Man shares home with monster spider for a year and ‘hopes she’ll grow MORE’

The family have named their ‘pet’ spider Charlotte after she appeared in their home just over a year ago – now they hope she will ‘grow some more’ in the future

Charlotte appeared in the family home just over a year ago
Charlotte appeared in the family home just over a year ago

A family is sharing their home with a huge spider and is “hoping she will grow some more”.

The wild huntsman spider first appeared in Jake Gray’s home in Cairns, Far North Queensland just over a year ago.

Despite an initial shock, Jake’s children Jack and Bella are now used to seeing the beast scuttling around their home – and have even named her Charlotte.

However, not everyone is as calm about having the eight-legged creature, especially one that size, sharing their home.

Many people have taken to social media to ask the family if the spider is real and whether they plan to get rid of it, the Daily Star reports.

However, Jake confirmed “bigger than usual” Charlotte was genuine and he was happy to have her at home with them and even hopes she will “grow some more” in the future.

He told IFL Science: “We first spotted Charlotte 12 months ago and she was bigger than usual and over the year she would pop up.

Social media users were horrified to see the huge spider sharing the family’s home



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“Seeing her eating an Asian house gecko was a highlight.”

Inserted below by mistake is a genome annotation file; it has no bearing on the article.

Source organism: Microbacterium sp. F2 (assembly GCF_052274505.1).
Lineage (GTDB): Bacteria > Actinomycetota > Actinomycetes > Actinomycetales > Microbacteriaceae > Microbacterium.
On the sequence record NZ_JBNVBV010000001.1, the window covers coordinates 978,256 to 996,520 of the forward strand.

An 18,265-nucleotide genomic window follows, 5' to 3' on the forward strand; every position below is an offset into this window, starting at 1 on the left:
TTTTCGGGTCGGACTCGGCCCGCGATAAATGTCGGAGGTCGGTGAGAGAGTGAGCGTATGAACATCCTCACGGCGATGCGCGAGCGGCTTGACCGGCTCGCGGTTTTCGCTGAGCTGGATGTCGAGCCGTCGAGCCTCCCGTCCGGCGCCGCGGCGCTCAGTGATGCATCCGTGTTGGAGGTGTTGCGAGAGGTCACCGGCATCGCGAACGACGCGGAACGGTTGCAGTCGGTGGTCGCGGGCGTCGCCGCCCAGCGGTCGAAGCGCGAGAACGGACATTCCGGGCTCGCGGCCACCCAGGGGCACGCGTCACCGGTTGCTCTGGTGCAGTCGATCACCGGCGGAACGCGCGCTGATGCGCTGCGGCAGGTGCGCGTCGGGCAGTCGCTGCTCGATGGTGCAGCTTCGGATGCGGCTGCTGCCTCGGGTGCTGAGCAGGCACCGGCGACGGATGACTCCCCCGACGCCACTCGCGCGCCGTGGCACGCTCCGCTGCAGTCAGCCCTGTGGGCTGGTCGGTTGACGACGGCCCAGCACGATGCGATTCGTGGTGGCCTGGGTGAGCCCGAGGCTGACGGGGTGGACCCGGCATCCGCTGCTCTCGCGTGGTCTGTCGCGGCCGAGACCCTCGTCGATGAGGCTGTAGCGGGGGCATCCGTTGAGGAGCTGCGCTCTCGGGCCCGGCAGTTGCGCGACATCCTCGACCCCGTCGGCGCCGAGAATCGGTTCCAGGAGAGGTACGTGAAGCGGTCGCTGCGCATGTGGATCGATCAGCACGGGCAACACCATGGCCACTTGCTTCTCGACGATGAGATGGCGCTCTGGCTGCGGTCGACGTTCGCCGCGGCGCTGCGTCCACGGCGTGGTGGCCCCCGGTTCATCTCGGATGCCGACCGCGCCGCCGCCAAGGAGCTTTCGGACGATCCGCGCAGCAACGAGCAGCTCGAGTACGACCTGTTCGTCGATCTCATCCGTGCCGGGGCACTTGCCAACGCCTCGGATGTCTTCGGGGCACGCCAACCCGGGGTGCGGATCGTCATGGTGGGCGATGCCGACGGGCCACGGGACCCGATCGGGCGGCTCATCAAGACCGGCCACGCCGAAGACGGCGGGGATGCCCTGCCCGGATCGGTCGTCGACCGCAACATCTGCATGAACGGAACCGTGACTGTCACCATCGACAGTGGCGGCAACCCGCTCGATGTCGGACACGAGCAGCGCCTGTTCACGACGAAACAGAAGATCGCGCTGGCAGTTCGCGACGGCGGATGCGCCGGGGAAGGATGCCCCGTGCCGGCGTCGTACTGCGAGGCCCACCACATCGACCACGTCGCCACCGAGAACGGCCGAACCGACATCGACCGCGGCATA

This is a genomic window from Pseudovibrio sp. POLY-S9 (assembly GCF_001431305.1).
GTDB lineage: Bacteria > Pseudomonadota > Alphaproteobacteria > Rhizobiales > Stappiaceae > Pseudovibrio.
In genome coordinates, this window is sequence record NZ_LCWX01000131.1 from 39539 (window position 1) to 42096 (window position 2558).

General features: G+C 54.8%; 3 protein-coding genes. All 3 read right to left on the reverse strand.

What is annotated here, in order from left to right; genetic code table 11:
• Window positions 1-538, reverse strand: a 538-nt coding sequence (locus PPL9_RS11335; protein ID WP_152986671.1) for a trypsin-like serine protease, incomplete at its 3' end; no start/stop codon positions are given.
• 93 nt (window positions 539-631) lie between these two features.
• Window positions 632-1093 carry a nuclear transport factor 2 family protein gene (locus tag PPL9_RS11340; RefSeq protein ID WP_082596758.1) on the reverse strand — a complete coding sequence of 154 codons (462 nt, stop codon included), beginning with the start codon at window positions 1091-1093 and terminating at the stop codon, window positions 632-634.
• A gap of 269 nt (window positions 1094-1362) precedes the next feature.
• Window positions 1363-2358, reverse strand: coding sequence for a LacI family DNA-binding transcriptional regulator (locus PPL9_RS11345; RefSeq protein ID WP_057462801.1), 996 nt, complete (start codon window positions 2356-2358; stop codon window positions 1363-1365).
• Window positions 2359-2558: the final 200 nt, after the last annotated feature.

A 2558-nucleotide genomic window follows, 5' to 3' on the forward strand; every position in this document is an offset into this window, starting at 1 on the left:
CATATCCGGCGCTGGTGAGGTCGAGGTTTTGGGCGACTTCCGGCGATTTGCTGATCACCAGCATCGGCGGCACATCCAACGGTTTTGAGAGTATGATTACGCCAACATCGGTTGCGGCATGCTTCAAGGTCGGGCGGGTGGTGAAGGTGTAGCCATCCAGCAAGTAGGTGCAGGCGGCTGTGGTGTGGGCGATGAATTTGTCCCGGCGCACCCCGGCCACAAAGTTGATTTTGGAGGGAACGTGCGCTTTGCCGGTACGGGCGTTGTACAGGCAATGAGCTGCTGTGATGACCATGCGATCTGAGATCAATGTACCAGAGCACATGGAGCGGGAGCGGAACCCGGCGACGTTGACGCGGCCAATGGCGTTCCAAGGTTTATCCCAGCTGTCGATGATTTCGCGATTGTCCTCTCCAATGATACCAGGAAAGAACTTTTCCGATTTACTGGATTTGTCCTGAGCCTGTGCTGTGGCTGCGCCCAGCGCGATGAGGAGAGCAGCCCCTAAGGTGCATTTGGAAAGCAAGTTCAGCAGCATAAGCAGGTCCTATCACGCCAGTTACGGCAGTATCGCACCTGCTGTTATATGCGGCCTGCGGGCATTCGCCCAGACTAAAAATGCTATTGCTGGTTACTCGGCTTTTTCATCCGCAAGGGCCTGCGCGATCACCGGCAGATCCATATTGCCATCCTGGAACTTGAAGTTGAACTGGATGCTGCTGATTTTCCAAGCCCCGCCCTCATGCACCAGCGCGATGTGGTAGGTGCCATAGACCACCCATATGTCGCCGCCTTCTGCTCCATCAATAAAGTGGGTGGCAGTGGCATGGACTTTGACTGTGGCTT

But not everyone could wrap their heads around why Jake would want to keep the unusual housemate, taking to social media to share their thoughts.

One person wrote: “I know that spiders are helpful and mostly don’t care about humans, but I’d still burn the whole damn house down.”

Charlotte is a huntsman spider, known to grow to six inches across – but they are not as scary as they may appear.

The spider will rarely bite a human, but if they do, you’re likely to be left with a nasty nip rather than the severe consequences of a False Widow bite.

Spider expert Linda S. Rayor writes that spiders are unlikely to hurt you and huntsman spiders, relying on their fast speed, “almost never bite humans since they rely on speed to escape most predators”.

She added: “In 14 years of studying Aussie huntsman spiders, I’ve handled many thousands of individuals and been bitten only 11 times when I (mostly) deserved it.”

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